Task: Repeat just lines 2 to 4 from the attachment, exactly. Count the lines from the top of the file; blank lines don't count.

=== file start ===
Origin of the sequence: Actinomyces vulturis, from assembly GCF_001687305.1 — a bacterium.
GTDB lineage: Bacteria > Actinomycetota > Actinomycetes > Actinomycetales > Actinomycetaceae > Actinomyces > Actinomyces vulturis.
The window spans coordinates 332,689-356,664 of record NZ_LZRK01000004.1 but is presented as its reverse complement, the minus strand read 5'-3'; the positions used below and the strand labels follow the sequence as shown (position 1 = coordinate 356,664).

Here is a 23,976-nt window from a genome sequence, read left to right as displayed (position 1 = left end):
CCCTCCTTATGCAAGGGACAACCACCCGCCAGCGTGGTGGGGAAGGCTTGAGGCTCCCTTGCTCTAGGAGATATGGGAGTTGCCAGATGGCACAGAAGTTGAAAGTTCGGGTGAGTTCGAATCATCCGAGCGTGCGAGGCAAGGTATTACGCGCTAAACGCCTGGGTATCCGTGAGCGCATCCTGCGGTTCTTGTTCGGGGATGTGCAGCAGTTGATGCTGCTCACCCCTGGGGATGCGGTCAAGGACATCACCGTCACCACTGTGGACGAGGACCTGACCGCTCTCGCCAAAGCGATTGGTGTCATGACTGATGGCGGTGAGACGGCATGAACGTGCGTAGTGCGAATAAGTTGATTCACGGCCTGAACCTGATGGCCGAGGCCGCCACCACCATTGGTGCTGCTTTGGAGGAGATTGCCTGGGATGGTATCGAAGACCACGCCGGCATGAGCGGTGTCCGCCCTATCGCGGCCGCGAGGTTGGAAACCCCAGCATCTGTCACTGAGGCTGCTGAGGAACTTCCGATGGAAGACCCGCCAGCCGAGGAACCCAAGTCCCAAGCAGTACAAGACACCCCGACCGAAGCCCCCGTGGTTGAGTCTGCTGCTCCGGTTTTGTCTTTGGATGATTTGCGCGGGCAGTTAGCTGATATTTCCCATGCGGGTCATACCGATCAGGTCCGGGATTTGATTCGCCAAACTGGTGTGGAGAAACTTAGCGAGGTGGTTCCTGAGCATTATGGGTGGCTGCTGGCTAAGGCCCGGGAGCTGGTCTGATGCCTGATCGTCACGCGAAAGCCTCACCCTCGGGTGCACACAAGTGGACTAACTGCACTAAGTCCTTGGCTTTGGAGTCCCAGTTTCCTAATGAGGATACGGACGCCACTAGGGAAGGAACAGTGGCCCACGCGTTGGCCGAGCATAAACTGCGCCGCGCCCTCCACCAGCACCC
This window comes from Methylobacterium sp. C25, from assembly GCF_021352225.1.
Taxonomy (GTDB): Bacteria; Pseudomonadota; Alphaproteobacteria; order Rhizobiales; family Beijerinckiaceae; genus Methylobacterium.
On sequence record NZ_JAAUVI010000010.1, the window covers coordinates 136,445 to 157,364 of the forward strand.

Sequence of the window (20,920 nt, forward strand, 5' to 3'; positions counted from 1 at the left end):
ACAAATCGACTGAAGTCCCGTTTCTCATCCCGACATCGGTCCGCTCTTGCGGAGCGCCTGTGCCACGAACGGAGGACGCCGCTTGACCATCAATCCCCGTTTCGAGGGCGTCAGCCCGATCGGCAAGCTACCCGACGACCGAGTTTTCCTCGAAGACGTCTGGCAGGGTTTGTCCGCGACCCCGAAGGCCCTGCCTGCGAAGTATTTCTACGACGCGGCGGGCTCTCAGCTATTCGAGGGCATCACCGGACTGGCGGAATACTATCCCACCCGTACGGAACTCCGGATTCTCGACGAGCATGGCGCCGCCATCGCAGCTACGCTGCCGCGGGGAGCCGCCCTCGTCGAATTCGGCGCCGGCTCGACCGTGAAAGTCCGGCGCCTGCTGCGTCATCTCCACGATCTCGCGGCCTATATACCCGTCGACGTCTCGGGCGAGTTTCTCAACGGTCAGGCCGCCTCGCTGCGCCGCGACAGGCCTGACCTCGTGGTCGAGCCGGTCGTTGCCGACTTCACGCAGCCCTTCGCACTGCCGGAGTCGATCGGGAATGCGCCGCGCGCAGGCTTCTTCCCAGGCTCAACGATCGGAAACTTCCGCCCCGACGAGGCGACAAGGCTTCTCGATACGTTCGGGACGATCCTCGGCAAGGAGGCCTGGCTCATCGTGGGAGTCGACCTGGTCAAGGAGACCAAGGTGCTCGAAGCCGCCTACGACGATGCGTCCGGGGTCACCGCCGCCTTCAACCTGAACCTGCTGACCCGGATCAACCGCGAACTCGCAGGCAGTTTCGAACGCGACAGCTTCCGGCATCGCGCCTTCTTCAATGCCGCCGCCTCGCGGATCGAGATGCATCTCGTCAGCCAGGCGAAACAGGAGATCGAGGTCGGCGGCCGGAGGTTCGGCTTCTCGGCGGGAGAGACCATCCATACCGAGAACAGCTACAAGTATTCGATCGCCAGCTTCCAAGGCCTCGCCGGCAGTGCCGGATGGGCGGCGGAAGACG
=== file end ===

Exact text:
GTDB lineage: Bacteria > Actinomycetota > Actinomycetes > Actinomycetales > Actinomycetaceae > Actinomyces > Actinomyces vulturis.
The window spans coordinates 332,689-356,664 of record NZ_LZRK01000004.1 but is presented as its reverse complement, the minus strand read 5'-3'; the positions used below and the strand labels follow the sequence as shown (position 1 = coordinate 356,664).

Here is a 23,976-nt window from a genome sequence, read left to right as displayed (position 1 = left end):